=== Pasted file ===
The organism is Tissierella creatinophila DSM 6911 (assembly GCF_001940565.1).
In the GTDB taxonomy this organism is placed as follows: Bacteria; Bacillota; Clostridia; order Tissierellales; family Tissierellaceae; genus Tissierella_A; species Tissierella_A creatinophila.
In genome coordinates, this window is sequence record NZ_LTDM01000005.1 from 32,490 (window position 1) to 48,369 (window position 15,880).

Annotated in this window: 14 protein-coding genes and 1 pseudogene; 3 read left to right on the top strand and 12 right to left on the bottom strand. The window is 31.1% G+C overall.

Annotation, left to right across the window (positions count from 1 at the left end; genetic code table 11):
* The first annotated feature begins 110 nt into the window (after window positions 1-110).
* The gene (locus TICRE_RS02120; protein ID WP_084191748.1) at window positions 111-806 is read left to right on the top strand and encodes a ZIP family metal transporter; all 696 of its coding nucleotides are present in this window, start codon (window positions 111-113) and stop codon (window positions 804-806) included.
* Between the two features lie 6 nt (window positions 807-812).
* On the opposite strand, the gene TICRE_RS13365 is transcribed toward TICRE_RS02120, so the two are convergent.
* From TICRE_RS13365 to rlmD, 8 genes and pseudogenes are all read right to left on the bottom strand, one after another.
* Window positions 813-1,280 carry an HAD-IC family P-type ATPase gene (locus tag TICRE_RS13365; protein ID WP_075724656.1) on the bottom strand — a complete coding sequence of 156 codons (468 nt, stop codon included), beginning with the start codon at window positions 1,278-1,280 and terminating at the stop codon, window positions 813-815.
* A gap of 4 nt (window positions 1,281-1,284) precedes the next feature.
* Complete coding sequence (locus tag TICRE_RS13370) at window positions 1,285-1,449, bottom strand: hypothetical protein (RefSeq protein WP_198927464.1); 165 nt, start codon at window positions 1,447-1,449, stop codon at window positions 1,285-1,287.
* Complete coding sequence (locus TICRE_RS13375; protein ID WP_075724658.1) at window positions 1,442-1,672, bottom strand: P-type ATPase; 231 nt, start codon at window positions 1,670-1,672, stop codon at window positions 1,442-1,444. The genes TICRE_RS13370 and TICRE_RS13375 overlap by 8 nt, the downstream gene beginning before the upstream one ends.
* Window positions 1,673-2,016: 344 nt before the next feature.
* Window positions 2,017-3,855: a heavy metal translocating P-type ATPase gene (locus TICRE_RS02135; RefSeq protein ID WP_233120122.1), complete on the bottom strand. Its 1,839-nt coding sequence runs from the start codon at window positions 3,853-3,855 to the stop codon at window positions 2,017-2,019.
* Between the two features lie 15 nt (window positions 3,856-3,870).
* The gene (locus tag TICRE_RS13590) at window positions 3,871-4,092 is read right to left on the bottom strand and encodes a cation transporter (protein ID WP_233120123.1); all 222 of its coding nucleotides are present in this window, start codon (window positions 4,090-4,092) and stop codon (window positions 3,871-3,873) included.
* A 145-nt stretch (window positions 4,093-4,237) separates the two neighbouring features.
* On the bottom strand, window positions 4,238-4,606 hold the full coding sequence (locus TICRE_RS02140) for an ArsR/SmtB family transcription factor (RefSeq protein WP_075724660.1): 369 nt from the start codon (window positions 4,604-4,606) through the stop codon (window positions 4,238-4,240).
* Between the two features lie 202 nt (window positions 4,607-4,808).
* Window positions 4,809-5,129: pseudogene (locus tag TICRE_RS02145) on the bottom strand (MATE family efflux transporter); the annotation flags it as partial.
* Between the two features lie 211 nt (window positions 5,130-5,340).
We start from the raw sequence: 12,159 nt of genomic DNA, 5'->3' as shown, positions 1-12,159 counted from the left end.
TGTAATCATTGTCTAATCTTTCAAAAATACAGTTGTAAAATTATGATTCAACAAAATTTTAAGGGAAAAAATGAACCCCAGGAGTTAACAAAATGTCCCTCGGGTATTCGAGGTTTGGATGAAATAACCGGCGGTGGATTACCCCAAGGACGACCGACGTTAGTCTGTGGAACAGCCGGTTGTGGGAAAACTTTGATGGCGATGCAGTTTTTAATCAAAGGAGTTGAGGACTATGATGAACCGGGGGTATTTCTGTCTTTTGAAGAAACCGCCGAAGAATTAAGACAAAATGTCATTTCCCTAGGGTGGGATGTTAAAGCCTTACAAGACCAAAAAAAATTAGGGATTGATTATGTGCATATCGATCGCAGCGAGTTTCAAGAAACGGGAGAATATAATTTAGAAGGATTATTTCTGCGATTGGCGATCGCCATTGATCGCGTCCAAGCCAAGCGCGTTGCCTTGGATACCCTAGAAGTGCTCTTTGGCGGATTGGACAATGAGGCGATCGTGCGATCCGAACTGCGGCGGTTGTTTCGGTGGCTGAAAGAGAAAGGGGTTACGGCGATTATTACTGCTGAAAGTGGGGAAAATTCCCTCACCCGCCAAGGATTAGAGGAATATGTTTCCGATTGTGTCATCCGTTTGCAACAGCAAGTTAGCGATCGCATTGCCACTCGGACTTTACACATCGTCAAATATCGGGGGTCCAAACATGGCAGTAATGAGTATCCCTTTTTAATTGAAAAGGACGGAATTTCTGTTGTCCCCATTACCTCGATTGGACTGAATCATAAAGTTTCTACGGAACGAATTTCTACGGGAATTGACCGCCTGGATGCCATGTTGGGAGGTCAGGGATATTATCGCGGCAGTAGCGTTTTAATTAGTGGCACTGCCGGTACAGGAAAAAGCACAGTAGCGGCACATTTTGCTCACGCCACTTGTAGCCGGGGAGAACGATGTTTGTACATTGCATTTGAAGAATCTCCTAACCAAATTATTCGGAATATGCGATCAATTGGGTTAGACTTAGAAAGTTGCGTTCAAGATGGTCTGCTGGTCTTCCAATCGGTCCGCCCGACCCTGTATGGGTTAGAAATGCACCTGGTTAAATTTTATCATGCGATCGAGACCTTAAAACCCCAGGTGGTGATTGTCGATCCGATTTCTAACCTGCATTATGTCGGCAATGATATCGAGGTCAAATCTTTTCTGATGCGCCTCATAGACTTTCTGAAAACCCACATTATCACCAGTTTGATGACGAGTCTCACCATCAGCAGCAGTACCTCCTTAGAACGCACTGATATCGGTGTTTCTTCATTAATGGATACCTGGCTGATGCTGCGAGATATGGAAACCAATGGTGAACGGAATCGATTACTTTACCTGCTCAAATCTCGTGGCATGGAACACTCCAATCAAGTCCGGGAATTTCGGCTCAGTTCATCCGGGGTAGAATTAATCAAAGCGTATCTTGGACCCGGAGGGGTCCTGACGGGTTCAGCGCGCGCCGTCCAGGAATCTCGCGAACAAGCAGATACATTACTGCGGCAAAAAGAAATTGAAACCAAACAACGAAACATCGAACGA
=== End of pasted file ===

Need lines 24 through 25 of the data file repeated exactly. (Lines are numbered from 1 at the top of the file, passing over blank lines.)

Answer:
We start from the raw sequence: 12,159 nt of genomic DNA, 5'->3' as shown, positions 1-12,159 counted from the left end.
TGTAATCATTGTCTAATCTTTCAAAAATACAGTTGTAAAATTATGATTCAACAAAATTTTAAGGGAAAAAATGAACCCCAGGAGTTAACAAAATGTCCCTCGGGTATTCGAGGTTTGGATGAAATAACCGGCGGTGGATTACCCCAAGGACGACCGACGTTAGTCTGTGGAACAGCCGGTTGTGGGAAAACTTTGATGGCGATGCAGTTTTTAATCAAAGGAGTTGAGGACTATGATGAACCGGGGGTATTTCTGTCTTTTGAAGAAACCGCCGAAGAATTAAGACAAAATGTCATTTCCCTAGGGTGGGATGTTAAAGCCTTACAAGACCAAAAAAAATTAGGGATTGATTATGTGCATATCGATCGCAGCGAGTTTCAAGAAACGGGAGAATATAATTTAGAAGGATTATTTCTGCGATTGGCGATCGCCATTGATCGCGTCCAAGCCAAGCGCGTTGCCTTGGATACCCTAGAAGTGCTCTTTGGCGGATTGGACAATGAGGCGATCGTGCGATCCGAACTGCGGCGGTTGTTTCGGTGGCTGAAAGAGAAAGGGGTTACGGCGATTATTACTGCTGAAAGTGGGGAAAATTCCCTCACCCGCCAAGGATTAGAGGAATATGTTTCCGATTGTGTCATCCGTTTGCAACAGCAAGTTAGCGATCGCATTGCCACTCGGACTTTACACATCGTCAAATATCGGGGGTCCAAACATGGCAGTAATGAGTATCCCTTTTTAATTGAAAAGGACGGAATTTCTGTTGTCCCCATTACCTCGATTGGACTGAATCATAAAGTTTCTACGGAACGAATTTCTACGGGAATTGACCGCCTGGATGCCATGTTGGGAGGTCAGGGATATTATCGCGGCAGTAGCGTTTTAATTAGTGGCACTGCCGGTACAGGAAAAAGCACAGTAGCGGCACATTTTGCTCACGCCACTTGTAGCCGGGGAGAACGATGTTTGTACATTGCATTTGAAGAATCTCCTAACCAAATTATTCGGAATATGCGATCAATTGGGTTAGACTTAGAAAGTTGCGTTCAAGATGGTCTGCTGGTCTTCCAATCGGTCCGCCCGACCCTGTATGGGTTAGAAATGCACCTGGTTAAATTTTATCATGCGATCGAGACCTTAAAACCCCAGGTGGTGATTGTCGATCCGATTTCTAACCTGCATTATGTCGGCAATGATATCGAGGTCAAATCTTTTCTGATGCGCCTCATAGACTTTCTGAAAACCCACATTATCACCAGTTTGATGACGAGTCTCACCATCAGCAGCAGTACCTCCTTAGAACGCACTGATATCGGTGTTTCTTCATTAATGGATACCTGGCTGATGCTGCGAGATATGGAAACCAATGGTGAACGGAATCGATTACTTTACCTGCTCAAATCTCGTGGCATGGAACACTCCAATCAAGTCCGGGAATTTCGGCTCAGTTCATCCGGGGTAGAATTAATCAAAGCGTATCTTGGACCCGGAGGGGTCCTGACGGGTTCAGCGCGCGCCGTCCAGGAATCTCGCGAACAAGCAGATACATTACTGCGGCAAAAAGAAATTGAAACCAAACAACGAAACATCGAACGA